Between Ramaphosa and Magashula suspending each other and Leo Prinsloo’s Chuck Norris performance, there is little room in the headlines for the progress of South Africa’s vaccination programme. Yesterday, Ramaphosa said that “the delays were completely out of government’s control.” (Read more) It doesn’t seem to be a matter of urgency. Shouldn’t it be? When it comes to Tourism, I don’t think we have the luxury to be matter-of-fact about it?
Whether vaccination is important to you or not, depends on whether you believe that Covid exists or whether you believe the vaccine to be effective. According to a recent Ipsos survey on behalf of the World Economic Forum (WEF), less than 64% of South Africans (compared to the 74% international average) would accept a COVID-19 vaccine. Many do not believe that the vaccine will be available soon enough and are hesitant because they either don’t believe that it will be efficient or they are afraid of side effects. (Read more).
While we all know that those most vulnerable (elderly, healthcare workers and those with comorbidities) should be the most urgent about getting the vaccine, the same goes for businesses and industries. Those most affected by Covid, should be the ones pushing for vaccination – hard-hit industries such as Tourism. According to the World Travel and Tourism Council, Tourism’s contribution to global output collapsed by 49% in 2020 resulting in the loss of 62 million jobs while international visitor spent plunged by 69%. (Read more)
Tourism reporter Lebawit Lily Girma agrees. In a recent article for Skift.com, she says: “No vaccine access for all? No tourism recovery. The travel industry should act fast and figure out how it can be part of the solution.” According to her article, science is bringing some much needed relief to the travel industry, with the vaccine resulting in signs of recovery in the U.S. and Europe. While four in ten Americans say the vaccine has not impact on their travel plans (read more), I believe the availability of the vaccine does have something to do with the general sentiment. “Travelers are anxious to hit the road, and they see being vaccinated as a key ingredient to taking safe trips,” said Amir Eylon, President and CEO of Longwoods International. (Read more)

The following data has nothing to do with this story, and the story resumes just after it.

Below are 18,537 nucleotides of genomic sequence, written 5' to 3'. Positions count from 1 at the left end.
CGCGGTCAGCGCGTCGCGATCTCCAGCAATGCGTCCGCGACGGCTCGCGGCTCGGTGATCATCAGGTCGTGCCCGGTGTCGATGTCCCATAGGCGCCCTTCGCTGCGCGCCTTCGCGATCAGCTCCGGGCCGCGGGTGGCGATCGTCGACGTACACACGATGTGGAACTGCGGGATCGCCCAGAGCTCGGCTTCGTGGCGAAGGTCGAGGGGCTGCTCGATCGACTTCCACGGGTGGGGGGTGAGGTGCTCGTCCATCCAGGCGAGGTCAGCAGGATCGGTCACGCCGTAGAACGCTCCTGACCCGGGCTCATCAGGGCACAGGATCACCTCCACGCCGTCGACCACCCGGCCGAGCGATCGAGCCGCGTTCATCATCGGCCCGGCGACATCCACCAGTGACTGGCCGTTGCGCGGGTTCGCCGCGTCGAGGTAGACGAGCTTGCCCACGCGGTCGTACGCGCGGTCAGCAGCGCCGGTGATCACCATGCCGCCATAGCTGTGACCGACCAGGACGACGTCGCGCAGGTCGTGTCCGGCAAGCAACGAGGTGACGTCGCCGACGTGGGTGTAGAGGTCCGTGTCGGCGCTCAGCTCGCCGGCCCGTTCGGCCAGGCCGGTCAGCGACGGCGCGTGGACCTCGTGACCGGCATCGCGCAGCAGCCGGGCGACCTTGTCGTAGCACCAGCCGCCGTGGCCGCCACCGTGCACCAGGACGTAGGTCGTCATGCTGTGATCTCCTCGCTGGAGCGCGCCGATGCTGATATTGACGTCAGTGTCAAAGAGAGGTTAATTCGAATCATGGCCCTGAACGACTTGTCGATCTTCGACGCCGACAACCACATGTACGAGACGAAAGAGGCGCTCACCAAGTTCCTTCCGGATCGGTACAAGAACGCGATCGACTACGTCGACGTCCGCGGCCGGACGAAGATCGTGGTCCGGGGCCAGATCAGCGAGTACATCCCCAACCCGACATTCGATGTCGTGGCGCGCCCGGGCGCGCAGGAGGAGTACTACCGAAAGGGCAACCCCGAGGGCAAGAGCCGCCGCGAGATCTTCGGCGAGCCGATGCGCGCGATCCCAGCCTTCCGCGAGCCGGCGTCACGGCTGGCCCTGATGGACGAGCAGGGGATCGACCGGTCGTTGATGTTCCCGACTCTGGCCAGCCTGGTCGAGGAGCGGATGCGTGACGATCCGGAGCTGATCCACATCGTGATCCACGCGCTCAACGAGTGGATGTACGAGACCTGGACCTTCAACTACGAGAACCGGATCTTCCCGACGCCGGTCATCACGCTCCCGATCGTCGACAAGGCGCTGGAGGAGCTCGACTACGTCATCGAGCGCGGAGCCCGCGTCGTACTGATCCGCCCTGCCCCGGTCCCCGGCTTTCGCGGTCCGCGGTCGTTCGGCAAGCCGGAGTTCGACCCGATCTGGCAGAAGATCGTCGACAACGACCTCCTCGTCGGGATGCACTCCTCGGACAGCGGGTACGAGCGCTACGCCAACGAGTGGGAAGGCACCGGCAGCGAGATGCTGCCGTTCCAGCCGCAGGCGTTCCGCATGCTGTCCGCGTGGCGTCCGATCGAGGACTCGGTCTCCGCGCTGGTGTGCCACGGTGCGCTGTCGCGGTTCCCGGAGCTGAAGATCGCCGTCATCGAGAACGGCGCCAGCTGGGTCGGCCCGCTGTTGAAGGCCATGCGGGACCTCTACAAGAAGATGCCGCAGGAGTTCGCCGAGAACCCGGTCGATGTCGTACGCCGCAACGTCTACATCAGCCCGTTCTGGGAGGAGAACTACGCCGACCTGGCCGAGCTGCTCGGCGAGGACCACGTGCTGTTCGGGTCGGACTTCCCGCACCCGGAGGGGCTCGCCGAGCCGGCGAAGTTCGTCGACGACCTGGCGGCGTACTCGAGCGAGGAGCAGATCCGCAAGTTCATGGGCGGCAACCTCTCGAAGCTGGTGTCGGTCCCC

A similar sentiment echoes across the Atlantic, where the European Commission has now proposed to not only have the Covid status of EU countries as criteria for nonessential travel, but also the individual’s vaccination status. “The president of the European Commission, Ursula von der Leyen, wrote on Twitter that it is ‘time to revive [the EU] tourism industry and for cross-border friendships to rekindle — safely.'” (Read more) I can understand that the developed nations are considering a vaccination passport. During a virtual meeting earlier this week, tourism ministers from the Group of 20 supported the vaccine passport idea. Such documentation shows the status of vaccination, immunity via recovery or recent negative test results. Under chairmanship of Italian Tourism Minister Massimo Garavaglia, the G20 representatives stressed that “a resumption of normal activity for the sector is crucial to global economic recovery”. (Read more)
Why are there objections to such a passport? Probably because developing countries where vaccine programmes are slow might be excluded. It makes sense, but it is not where you want to be if Tourism is important to you. I know it is easy to criticize and that there are always reasons and complications we don’t know about, but we do know about Tourism’s economic and job creation contribution – especially in the Western Cape and Winelands. Consider first-dose vaccine levels – 59% in Israel, 51% in the U.K., 45% in the U.S. and then less than 1% in South Africa (Reuters’ vaccination tracker). At these levels, other than the fact that very few South African would be able to obtain such travel documents, would international tourists be willing to visit a country where vaccination doesn’t seem to be a priority?
When you are one of those hard hit, you don’t have the luxury of watching from the side. This is our urgency. I don’t know how, but we as local Tourism organisations should get together, get involved and become part of the solution or we might be further from recovery than we would’ve hoped…